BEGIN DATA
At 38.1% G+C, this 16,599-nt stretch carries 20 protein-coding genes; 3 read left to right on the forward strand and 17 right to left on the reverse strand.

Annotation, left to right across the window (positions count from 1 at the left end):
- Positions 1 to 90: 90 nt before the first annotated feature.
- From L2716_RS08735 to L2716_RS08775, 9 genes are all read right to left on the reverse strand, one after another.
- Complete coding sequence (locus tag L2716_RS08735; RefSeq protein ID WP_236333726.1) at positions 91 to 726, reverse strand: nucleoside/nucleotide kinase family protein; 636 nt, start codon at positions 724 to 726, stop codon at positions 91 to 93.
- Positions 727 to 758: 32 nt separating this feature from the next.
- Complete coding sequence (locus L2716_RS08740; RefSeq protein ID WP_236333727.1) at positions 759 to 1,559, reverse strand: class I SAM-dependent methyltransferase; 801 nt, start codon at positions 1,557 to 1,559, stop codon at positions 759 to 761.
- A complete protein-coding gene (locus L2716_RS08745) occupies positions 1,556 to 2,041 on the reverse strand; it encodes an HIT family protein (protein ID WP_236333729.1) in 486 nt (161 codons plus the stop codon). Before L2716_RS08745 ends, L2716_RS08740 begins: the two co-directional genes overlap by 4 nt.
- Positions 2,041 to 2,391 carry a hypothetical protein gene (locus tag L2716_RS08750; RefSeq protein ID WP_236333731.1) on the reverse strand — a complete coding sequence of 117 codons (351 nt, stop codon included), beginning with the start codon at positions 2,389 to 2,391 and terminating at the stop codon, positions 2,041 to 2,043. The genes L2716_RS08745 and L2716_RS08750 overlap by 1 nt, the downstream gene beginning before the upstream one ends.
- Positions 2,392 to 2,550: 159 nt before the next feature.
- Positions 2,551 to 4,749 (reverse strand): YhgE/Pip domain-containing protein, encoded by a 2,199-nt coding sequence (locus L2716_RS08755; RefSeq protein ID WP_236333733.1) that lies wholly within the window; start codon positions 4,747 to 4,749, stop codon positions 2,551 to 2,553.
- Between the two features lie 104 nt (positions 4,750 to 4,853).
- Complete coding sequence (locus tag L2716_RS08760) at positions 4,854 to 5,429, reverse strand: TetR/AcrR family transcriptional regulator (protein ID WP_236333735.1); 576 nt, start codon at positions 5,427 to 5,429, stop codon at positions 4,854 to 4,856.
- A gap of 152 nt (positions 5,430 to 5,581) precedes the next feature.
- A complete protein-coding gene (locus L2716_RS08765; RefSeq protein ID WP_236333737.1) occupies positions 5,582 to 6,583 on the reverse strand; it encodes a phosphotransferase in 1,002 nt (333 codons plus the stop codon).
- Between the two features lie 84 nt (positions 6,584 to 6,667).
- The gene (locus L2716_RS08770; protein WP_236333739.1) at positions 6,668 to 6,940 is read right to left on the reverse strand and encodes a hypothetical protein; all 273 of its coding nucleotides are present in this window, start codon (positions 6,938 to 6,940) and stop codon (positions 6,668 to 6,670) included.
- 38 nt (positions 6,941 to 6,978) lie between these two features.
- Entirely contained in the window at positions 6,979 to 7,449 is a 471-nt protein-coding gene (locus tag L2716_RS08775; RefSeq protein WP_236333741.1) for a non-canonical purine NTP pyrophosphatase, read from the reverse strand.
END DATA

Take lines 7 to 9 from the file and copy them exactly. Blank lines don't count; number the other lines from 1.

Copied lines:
- Complete coding sequence (locus L2716_RS08740; RefSeq protein ID WP_236333727.1) at positions 759 to 1,559, reverse strand: class I SAM-dependent methyltransferase; 801 nt, start codon at positions 1,557 to 1,559, stop codon at positions 759 to 761.
- A complete protein-coding gene (locus L2716_RS08745) occupies positions 1,556 to 2,041 on the reverse strand; it encodes an HIT family protein (protein ID WP_236333729.1) in 486 nt (161 codons plus the stop codon). Before L2716_RS08745 ends, L2716_RS08740 begins: the two co-directional genes overlap by 4 nt.
- Positions 2,041 to 2,391 carry a hypothetical protein gene (locus tag L2716_RS08750; RefSeq protein ID WP_236333731.1) on the reverse strand — a complete coding sequence of 117 codons (351 nt, stop codon included), beginning with the start codon at positions 2,389 to 2,391 and terminating at the stop codon, positions 2,041 to 2,043. The genes L2716_RS08745 and L2716_RS08750 overlap by 1 nt, the downstream gene beginning before the upstream one ends.